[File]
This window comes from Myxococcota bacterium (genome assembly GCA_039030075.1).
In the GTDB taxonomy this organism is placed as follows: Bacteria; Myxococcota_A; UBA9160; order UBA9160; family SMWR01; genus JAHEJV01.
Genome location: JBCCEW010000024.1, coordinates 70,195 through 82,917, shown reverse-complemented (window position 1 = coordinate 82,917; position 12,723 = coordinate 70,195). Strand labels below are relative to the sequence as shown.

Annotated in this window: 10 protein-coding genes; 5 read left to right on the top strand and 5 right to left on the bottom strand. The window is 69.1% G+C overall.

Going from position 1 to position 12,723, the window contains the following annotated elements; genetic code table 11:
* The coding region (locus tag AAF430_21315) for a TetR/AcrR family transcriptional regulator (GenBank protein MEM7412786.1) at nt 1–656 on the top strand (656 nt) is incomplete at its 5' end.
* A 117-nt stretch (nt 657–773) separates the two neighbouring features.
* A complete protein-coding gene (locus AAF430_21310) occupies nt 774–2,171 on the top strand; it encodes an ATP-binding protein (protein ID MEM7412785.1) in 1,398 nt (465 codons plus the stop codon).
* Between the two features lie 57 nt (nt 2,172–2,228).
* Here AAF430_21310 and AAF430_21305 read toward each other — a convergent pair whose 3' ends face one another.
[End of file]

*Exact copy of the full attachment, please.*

This window comes from Myxococcota bacterium (genome assembly GCA_039030075.1).
In the GTDB taxonomy this organism is placed as follows: Bacteria; Myxococcota_A; UBA9160; order UBA9160; family SMWR01; genus JAHEJV01.
Genome location: JBCCEW010000024.1, coordinates 70,195 through 82,917, shown reverse-complemented (window position 1 = coordinate 82,917; position 12,723 = coordinate 70,195). Strand labels below are relative to the sequence as shown.

Annotated in this window: 10 protein-coding genes; 5 read left to right on the top strand and 5 right to left on the bottom strand. The window is 69.1% G+C overall.

Going from position 1 to position 12,723, the window contains the following annotated elements; genetic code table 11:
* The coding region (locus tag AAF430_21315) for a TetR/AcrR family transcriptional regulator (GenBank protein MEM7412786.1) at nt 1–656 on the top strand (656 nt) is incomplete at its 5' end.
* A 117-nt stretch (nt 657–773) separates the two neighbouring features.
* A complete protein-coding gene (locus AAF430_21310) occupies nt 774–2,171 on the top strand; it encodes an ATP-binding protein (protein ID MEM7412785.1) in 1,398 nt (465 codons plus the stop codon).
* Between the two features lie 57 nt (nt 2,172–2,228).
* Here AAF430_21310 and AAF430_21305 read toward each other — a convergent pair whose 3' ends face one another.